The Year of Mercy is an open door for St. Mary students

Bishop Stika celebrates Mass for St. Mary-Oak Ridge students and parishioners at Sacred Heart Cathedral as part of a Year of Mercy pilgrimage.

Oak Ridge parish school receives a lesson on Holy Doors during visit to Sacred Heart Cathedral

By Emily Booker

One goal of the Year of Mercy is to take extra time to contemplate the mystery of God’s love. The students of St. Mary School in Oak Ridge did just that when they made a pilgrimage to Sacred Heart Cathedral and its Holy Door on Aug. 22.

The young pilgrims celebrated the Year of Mercy by preparing themselves for the pilgrimage through prayer, walking the grounds of Sacred Heart Cathedral, and entering through the Holy Door. Bishop Richard F. Stika celebrated Mass.

After Mass, the children learned more about what made a church a cathedral and about the new Sacred Heart Cathedral under construction.

It was an exemplary day for St. Mary students to take a pilgrimage, as it was the Memorial of the Queenship of the Blessed Virgin Mary and the anniversary of the first Mass celebrated in Oak Ridge, said Sister Marie Blanchette, OP, principal of St. Mary School.

Prior to the pilgrimage, Sister Marie Blanchette visited each class to share the history of the Jubilee Year of Mercy, or Holy Year. The students viewed images of the Holy Doors in Rome and the Basilica of Saints Peter and Paul. They learned that pilgrimages involve prayer, walking, visiting the church, walking through the Holy Doors and praying for loved ones and especially for the pope.

In explaining the purpose of the trip to the Cathedral of the Sacred Heart of Jesus, Sister Marie Blanchette said, “We decided to have an All School Pilgrimage because none of the students have ever lived through a holy year. This is a historic time, and we want them to know what a holy year is and how to celebrate it. In addition to learning about holy years in general and the Year of Mercy in particular, the students were also able to celebrate the holy year by putting their knowledge into action. The next time a jubilee year is proclaimed, the students will know what to do to celebrate it.”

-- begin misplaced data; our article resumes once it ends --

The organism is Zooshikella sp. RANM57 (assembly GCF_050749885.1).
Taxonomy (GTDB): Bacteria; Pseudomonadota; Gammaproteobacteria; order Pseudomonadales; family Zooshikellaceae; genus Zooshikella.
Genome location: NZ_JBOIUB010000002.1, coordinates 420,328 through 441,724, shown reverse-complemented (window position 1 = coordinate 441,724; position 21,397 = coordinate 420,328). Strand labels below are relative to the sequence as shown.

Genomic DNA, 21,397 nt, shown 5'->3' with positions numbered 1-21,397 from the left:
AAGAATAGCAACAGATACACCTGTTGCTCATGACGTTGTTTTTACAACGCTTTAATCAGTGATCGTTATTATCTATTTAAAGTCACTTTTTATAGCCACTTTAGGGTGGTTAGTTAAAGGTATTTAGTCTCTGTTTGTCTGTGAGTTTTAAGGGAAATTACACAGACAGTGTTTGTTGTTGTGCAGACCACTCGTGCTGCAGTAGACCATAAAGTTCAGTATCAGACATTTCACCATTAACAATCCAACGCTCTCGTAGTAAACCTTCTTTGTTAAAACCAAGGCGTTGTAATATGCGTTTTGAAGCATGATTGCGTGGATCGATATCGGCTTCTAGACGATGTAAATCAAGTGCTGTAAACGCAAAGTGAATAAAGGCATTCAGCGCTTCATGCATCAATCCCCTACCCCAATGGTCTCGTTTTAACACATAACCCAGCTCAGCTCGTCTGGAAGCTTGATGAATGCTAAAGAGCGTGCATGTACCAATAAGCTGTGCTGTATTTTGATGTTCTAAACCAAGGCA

“Making a pilgrimage is a reminder that we are pilgrims on this earth, journeying to God’s Kingdom of Heaven. Sometimes the way is difficult, but God gives us the graces necessary to continue the journey closer to Him,” the principal added. “Our pilgrimage also tied us into the universal Church. What we did on a very small scale, the Church is doing on a large scale. Millions of pilgrims are traveling to Rome during the course of this year to participate in the Year of Mercy and to ask for God’s special blessings.”

St. Mary students, faculty and parishioners began the day with prayer in the main hallway of the school. The journey continued to St. Mary Church, where special prayers were offered in honor of the feast day of the parish. Afterward, everyone boarded buses to travel to Sacred Heart, where the students continued their prayer and reflection before passing through the Holy Doors at the cathedral.

The day concluded with the students learning about the history of the cathedral and some unique aspects of the new Cathedral of the Sacred Heart, due to be dedicated in 2018.

Pope Francis called for the Jubilee of Mercy, which began on Dec. 8, 2015, the 50th anniversary of the closing of Vatican II.

The Holy Year will conclude on Nov. 20, the Solemnity of Christ the King. At the conclusion of the Holy Year, the Holy Doors of the four basilicas in Rome are to be sealed with concrete and will not be removed until the next holy year occurs.

The holy year always begins with the pope praying in front of the Holy Door and then opening it to receive the millions of pilgrims who will travel through it seeking God’s grace. Jubilee years or holy years were declared every 50 years and then every 25 years. The pope can declare a holy year within the established time frames. The 20th and 21st centuries have seen several jubilee years. ■

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